When a marriage lasts for years, it's natural for some couples to find that their sex life has withered like a lonely lil' IKEA plant that hasn't been getting enough sun. While some experts might say this is the time to bust out the lube and get freaky in the boudoir, World's Funniest host/Old Spice spokesman Terry Crews has a different message entirely: Stop having sex altogether.
In an interview with the Huffington Post, the actor and former football player shared that in an attempt to reconnect with his wife, he went on a "sex fast" for not 30, not 60, but 90 days (an astonishing 50 more days than that of divisively hot heartthrob Josh Hartnett in the 2002 film 40 Days and 40 Nights).
"Ninety days — no sex, all relationship, all talk, all cuddle," Crews said of the self-inflicted bed death he and his wife endured. "I found that at the end of that 90 days ... I knew who she was, and it wasn't about 'Let's go out because I know I'm gonna get some sex later.' It was like, 'Let's go because I want to talk to you. I want to know you.'"
Elsewhere in the interview, Crews said there was a distinction between intimacy and just plain sex, saying that when people jump into relationships, what they want deep down isn't sex, but rather "someone to know you and love you at the same time."
Crews' "sex fast" has raised more than a few eyebrows, but it also raises an interesting question: Is eliminating sex from the equation truly the best way to strengthen your relationship? While few would argue against the idea that intimacy is essential in serious relationships, isn't sex pretty crucial as well?
According to marriage research, Crews' self-imposed 90-day abstinence period might be a bit misguided. In a report published in The Journals of Gerontology: Series B last year, for instance, researchers concluded "sexual activity mediates the association between own and partner's physical health and positive marital quality" and "to protect marital quality in later life, it may be important for older adults to find ways to stay engaged in sexual activity, even as health problems render familiar forms of sexual interaction difficult or impossible." In short, an active sex life is integral to a happy and fulfilled marriage.
Melissa Cohen, LCSW, couples therapist and creator of The Relationship Roadmap, told Mic that many of her clients sometimes do benefit from pumping the breaks on full-blown intercourse for a bit — but it doesn't mean they should cease all intimate contact.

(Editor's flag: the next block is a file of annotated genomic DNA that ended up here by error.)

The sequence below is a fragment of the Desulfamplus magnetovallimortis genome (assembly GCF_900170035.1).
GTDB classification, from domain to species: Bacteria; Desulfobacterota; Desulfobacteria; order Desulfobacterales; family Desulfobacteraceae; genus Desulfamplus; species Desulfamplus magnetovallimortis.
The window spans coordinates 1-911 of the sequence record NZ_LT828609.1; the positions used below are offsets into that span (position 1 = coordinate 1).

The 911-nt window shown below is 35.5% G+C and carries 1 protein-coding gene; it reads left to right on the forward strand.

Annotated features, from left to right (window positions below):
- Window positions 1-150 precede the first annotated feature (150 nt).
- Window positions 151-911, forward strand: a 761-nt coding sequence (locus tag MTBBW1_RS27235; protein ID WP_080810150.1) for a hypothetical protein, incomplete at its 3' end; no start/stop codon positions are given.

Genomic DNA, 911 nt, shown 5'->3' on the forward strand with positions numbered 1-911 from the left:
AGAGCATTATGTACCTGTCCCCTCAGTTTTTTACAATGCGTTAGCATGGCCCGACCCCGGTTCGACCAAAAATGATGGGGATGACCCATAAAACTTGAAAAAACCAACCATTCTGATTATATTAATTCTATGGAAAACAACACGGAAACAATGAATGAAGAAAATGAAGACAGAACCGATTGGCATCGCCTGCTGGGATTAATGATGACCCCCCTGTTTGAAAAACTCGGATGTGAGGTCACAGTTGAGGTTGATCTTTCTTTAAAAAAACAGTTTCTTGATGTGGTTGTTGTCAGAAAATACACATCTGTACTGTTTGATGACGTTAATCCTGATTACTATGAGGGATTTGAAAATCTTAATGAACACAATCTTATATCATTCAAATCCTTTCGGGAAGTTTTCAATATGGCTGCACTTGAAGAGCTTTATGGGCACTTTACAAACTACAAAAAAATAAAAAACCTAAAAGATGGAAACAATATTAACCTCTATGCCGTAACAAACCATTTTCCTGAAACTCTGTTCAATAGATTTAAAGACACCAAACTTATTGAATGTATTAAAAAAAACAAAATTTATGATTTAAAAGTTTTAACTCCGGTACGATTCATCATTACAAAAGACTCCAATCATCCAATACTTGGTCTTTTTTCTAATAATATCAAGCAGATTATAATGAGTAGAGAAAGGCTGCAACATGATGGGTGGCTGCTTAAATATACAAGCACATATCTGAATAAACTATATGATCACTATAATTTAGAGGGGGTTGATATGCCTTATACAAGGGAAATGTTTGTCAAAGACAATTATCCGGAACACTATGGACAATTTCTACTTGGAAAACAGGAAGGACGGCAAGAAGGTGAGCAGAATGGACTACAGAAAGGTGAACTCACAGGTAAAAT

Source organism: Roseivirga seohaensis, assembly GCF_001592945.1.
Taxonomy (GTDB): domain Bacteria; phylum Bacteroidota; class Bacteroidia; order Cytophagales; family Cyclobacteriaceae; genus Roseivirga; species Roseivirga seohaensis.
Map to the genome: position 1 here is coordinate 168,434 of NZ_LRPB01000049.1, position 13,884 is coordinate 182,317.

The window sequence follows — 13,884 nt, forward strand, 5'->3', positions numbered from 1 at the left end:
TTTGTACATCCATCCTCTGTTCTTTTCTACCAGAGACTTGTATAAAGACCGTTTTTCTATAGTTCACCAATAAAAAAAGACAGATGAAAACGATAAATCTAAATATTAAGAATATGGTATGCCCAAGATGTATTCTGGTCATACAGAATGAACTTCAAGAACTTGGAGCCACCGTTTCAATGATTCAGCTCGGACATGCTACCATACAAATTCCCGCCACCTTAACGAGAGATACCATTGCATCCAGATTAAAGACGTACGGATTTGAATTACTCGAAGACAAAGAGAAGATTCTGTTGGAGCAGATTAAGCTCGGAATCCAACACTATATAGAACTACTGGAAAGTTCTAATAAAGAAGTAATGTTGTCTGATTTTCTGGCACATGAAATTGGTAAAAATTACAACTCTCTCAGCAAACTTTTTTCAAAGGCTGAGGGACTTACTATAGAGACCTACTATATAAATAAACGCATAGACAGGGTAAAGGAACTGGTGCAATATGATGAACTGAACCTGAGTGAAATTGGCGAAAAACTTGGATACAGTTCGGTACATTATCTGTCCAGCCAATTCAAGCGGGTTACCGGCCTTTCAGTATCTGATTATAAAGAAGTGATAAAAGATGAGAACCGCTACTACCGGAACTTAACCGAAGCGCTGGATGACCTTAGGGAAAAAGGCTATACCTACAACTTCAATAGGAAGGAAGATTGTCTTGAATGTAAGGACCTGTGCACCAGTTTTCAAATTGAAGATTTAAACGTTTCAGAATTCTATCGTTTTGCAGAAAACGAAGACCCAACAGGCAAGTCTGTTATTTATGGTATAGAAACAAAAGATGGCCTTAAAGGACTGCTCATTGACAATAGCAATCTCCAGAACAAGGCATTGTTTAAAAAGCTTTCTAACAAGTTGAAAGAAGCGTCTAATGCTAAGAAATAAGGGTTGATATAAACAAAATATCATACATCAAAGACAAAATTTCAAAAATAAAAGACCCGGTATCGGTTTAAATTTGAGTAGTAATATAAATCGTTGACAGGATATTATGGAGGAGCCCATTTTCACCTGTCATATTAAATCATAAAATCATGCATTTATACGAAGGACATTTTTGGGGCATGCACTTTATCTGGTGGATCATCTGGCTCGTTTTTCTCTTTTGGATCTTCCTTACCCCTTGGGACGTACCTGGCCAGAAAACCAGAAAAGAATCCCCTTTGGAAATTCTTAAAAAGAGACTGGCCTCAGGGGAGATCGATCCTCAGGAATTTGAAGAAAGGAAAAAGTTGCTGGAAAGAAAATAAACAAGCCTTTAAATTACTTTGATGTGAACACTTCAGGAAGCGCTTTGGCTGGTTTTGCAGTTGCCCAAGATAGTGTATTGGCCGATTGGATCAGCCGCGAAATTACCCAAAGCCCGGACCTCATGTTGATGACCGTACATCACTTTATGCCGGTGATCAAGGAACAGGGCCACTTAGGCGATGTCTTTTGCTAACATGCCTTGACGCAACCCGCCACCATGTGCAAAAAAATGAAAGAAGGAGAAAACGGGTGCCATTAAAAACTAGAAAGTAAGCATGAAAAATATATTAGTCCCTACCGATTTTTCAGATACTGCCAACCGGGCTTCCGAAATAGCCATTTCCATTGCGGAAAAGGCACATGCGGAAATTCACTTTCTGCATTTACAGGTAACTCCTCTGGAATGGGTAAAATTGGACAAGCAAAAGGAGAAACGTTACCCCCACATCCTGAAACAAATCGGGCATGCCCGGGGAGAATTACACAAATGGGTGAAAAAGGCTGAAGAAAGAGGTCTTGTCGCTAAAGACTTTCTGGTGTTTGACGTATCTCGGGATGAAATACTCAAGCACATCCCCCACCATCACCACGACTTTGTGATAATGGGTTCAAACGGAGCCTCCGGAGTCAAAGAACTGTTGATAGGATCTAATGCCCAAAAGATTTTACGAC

"For many of the couples that I treat, there is a great deal of pressure surrounding sex because they don't feel the intimacy that sex is supposed to be rooted in," she said. "Sometimes, intercourse needs to be taken off the table to break down the paradigm that intercourse is the only form of touching that is valued."
Crews and his wife aren't the first people to take a "sex fast." A number of people have gone on record saying that purposely abstaining from sex for long periods of time is essential in order to recharge their batteries and reignite the spark. Some tantric sex practitioners, for instance, claim that retaining semen for prolonged periods of time can eventually lead to an increased sex drive (the result of increased testosterone), longer stamina and even multiple orgasms.
Indeed, Crews did tell Huffington Post that after his 90-day sentence came to a close, he felt "more turned on than ever," so perhaps it was what he and his wife needed to put the spring back in their steps. But some couples might find that depriving themselves of one of the most pleasurable perks of being in a relationship in the first place for a straight-up quarter of a year is taking the concept a bit too far.
At the end of the day, every marriage has its own quirks, and every couple's sex drive has its own ebbs and flows. The answer to whether a sex fast is right for you comes down to one simple adage: different strokes (or in this case, a lack thereof) for different folks.